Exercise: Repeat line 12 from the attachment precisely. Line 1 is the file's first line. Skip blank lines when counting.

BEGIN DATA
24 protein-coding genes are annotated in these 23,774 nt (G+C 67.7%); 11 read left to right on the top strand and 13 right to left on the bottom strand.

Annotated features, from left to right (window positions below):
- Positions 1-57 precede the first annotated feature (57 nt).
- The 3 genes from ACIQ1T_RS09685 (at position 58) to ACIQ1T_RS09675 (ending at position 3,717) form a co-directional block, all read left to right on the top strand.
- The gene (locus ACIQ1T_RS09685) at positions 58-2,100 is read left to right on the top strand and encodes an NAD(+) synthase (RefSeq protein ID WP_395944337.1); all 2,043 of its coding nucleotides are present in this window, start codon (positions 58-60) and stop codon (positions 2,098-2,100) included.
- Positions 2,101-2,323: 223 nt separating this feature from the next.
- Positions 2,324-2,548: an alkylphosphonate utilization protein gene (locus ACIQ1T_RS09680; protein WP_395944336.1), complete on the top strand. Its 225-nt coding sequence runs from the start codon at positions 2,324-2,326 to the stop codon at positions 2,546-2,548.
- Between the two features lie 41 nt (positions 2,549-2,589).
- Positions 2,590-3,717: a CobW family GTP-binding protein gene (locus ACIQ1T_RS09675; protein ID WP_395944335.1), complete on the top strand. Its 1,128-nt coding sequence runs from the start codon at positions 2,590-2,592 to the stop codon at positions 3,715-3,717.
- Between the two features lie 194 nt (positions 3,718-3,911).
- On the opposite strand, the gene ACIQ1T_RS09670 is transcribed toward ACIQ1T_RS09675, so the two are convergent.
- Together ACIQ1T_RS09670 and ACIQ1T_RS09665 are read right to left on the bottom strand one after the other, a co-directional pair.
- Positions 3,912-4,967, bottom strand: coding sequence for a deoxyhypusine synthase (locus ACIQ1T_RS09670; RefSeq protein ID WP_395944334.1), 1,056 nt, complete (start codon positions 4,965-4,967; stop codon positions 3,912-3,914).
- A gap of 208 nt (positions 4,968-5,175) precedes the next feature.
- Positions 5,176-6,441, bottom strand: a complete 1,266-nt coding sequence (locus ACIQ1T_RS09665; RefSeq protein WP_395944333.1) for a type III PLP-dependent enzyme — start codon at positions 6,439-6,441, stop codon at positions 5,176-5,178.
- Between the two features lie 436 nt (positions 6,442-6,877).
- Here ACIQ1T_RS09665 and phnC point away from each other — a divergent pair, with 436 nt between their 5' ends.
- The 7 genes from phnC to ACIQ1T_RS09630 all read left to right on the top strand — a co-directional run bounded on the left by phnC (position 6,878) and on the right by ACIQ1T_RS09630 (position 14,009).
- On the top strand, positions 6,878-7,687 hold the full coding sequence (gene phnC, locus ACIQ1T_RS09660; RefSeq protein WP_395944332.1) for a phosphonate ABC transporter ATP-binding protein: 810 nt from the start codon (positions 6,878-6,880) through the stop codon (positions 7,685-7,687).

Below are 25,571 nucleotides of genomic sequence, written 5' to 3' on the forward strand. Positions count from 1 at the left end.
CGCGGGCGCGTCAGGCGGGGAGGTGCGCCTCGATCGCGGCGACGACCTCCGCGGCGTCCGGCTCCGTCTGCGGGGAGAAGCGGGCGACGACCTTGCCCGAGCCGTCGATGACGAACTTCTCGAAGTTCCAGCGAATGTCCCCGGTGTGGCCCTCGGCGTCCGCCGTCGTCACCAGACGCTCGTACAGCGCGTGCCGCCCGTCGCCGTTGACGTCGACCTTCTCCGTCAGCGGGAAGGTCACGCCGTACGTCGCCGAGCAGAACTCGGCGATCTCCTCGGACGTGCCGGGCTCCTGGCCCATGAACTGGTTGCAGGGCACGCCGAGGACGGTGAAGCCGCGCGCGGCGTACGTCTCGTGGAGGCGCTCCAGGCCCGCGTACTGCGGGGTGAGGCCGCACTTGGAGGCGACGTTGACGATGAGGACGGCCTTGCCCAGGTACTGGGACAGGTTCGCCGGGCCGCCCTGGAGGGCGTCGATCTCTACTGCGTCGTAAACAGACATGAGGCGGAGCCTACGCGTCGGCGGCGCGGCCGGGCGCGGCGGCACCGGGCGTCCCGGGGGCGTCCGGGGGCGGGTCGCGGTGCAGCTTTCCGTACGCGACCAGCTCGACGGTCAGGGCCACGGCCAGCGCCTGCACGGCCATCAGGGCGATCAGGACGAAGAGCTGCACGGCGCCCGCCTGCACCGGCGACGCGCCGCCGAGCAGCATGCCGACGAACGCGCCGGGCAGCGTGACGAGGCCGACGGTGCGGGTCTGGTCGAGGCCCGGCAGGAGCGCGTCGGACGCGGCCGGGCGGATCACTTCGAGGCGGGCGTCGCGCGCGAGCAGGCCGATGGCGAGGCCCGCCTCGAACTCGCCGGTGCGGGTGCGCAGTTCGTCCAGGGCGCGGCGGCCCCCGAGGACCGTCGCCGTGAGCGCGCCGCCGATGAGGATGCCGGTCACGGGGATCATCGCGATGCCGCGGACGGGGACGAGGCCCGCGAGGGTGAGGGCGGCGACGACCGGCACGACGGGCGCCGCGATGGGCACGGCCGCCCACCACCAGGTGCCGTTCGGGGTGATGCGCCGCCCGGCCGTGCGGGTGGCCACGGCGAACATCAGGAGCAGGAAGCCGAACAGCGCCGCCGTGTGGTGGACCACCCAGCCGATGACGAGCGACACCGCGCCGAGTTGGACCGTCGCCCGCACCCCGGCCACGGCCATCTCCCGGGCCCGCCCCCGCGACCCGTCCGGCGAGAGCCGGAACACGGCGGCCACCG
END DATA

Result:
- Together ACIQ1T_RS09670 and ACIQ1T_RS09665 are read right to left on the bottom strand one after the other, a co-directional pair.